Skip to content

Week 20, Let’s talk about sleeves

Statement sleeves are the current trend so here is my first attempt.  The Vogue Pattern VP931 and I had some great fun constructing this blouse.  I didn’t love my fabric choice, just because the fabric tends to exaggerate the seams.  Although the fabric wasn’t my fav to work with it was great practice and I really love the pattern.  I recommend the pattern and thought it was easy to follow.

Here are some construction pictures.

And here you have the final product.  I love the sleeves.  I’m planning on doing at least one other view from the pattern.

I did an invisible zipper instead of traditional because I prefer them and I added an inch to the length since I’m part amazon woman.

The sleeves were surprisingly not in my way when my little guy interrupted my photo shoot for a cuddle.  So momming is a possibility while sporting the latest fashion.  LOL!

Next week it’s the key hole dress blouses in the reveal!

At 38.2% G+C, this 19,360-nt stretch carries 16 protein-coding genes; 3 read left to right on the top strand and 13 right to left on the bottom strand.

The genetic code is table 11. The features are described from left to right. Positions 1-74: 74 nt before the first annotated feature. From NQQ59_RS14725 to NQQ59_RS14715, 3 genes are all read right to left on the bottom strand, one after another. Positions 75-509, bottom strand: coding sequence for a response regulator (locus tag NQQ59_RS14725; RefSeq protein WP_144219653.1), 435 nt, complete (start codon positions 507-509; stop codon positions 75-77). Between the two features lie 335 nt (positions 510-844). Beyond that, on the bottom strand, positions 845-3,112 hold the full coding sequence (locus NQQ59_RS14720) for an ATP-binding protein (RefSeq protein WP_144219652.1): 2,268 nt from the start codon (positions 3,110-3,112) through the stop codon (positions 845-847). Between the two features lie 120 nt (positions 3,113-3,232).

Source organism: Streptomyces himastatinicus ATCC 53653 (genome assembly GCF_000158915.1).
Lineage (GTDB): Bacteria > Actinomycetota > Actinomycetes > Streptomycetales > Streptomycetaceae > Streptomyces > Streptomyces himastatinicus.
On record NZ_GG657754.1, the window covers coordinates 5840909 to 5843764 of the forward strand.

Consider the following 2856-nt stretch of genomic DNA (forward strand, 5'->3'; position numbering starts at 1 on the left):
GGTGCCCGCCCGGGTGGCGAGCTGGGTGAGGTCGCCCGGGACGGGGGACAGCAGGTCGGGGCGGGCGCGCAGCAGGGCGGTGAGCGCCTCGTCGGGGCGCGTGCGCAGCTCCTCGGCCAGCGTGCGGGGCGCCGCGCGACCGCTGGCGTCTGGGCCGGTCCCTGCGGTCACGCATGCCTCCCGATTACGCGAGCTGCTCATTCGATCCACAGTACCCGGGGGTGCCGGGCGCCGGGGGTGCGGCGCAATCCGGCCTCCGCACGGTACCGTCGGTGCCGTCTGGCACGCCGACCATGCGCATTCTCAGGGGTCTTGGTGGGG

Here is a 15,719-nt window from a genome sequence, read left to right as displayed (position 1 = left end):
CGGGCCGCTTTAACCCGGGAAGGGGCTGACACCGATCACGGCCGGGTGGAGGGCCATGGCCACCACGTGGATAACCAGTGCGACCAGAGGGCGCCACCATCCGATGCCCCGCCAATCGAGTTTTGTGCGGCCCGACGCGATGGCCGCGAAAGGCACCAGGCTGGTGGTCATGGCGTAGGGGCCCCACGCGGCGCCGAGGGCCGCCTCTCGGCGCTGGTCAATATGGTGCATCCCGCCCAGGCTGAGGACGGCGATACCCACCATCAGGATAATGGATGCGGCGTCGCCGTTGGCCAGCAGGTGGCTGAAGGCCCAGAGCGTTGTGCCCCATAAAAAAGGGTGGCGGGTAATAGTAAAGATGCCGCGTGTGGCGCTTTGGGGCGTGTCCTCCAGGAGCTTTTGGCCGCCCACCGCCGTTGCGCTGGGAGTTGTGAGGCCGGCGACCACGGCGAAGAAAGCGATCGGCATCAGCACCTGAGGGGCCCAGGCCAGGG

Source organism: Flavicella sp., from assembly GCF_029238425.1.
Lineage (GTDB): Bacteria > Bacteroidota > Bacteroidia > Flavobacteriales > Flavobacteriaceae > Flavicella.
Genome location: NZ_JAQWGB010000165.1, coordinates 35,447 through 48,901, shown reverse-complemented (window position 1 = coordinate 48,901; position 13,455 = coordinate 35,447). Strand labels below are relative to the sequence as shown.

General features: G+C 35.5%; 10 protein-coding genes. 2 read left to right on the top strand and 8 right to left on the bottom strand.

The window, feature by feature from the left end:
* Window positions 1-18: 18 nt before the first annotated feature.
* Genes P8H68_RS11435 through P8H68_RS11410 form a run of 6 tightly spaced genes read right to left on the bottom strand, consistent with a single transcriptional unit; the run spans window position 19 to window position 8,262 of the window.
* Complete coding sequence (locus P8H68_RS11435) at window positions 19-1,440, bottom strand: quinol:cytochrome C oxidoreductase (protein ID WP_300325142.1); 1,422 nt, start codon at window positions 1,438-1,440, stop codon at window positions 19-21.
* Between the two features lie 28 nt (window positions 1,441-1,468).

Jumpsuit it is, week 19!

I posted a pic of three projects and let my Instagram followers vote on what they wanted to see next.  The options were a statement sleeve blouse, a keyhole halter style dressy top or a jumpsuit.  Overwhelmingly, people wanted to see the jumpsuit.  So without further ado, here is that project.


I took view B’s top and put it on view A’s bottom in size 14.  The fabric is a Nicole Miller scuba knit from Joann Fabrics.  The pattern itself was super easy and the project flew together.  I added one inch to the bottom hem and one inch to the crotch length (I’m 5’9″).  This is a great pattern for sewists that have some experience under their belt but are still in the beginning sewing stages.  The jumpsuit just slides up so there’s no buttons or zippers to deal with putting in!